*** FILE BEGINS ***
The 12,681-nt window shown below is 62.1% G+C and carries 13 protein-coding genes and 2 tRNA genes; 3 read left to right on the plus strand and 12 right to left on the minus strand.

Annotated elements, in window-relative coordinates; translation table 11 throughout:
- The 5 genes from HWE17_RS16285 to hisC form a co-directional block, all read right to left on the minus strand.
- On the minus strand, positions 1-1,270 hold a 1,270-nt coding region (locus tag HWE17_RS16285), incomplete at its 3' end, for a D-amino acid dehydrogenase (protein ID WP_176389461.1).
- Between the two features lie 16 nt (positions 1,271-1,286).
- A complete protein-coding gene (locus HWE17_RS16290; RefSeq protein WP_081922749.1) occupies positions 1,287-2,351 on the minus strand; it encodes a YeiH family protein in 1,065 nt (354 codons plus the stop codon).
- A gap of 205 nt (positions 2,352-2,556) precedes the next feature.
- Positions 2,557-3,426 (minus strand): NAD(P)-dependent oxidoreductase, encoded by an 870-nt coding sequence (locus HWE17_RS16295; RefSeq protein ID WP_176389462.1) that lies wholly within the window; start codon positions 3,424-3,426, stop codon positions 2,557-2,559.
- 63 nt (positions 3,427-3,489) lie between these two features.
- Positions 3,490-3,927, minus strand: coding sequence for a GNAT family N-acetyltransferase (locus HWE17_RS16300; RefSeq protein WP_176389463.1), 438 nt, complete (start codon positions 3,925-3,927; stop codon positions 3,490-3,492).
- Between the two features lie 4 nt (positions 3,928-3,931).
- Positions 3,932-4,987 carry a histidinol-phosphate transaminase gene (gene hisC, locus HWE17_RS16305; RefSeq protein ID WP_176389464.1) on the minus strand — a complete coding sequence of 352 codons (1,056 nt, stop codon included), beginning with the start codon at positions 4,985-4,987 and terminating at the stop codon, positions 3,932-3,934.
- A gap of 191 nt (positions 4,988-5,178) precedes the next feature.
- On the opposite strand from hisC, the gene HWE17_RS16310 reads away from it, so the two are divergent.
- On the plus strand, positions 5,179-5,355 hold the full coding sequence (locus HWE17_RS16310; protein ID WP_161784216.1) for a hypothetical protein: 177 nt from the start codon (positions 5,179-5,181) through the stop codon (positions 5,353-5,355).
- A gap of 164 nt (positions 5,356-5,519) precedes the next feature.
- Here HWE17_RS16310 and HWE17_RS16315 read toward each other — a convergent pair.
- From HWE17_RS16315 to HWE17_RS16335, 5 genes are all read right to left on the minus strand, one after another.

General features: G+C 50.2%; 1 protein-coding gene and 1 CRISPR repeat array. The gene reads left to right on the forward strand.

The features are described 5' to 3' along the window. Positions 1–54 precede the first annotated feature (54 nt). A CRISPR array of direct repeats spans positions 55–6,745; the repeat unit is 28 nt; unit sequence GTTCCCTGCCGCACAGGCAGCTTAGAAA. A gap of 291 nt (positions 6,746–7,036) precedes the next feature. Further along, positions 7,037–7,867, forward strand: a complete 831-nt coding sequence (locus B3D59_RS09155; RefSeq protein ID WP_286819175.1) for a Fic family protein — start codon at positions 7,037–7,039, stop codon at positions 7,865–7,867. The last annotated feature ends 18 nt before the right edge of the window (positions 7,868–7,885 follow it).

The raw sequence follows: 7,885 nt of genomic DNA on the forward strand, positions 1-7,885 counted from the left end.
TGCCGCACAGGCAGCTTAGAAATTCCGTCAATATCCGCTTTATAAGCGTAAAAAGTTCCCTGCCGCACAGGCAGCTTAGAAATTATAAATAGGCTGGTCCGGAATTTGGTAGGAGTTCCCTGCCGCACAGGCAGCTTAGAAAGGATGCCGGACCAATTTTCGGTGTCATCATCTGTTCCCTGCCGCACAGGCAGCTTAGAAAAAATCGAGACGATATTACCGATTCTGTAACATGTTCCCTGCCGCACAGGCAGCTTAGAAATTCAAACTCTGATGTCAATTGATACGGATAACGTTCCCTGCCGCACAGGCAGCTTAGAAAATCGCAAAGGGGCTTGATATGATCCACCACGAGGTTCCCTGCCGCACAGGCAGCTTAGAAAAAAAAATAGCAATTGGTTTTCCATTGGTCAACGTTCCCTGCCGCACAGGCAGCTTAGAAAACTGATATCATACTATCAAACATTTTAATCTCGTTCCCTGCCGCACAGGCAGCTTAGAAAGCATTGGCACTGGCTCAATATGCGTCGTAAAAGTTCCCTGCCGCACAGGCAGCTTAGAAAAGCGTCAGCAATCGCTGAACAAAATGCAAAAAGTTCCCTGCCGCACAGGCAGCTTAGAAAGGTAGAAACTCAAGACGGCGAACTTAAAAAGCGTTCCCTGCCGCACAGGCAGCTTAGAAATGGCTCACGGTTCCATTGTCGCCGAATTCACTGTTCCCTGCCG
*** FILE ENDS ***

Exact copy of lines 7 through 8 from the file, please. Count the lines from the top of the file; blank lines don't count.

- A gap of 205 nt (positions 2,352-2,556) precedes the next feature.
- Positions 2,557-3,426 (minus strand): NAD(P)-dependent oxidoreductase, encoded by an 870-nt coding sequence (locus HWE17_RS16295; RefSeq protein ID WP_176389462.1) that lies wholly within the window; start codon positions 3,424-3,426, stop codon positions 2,557-2,559.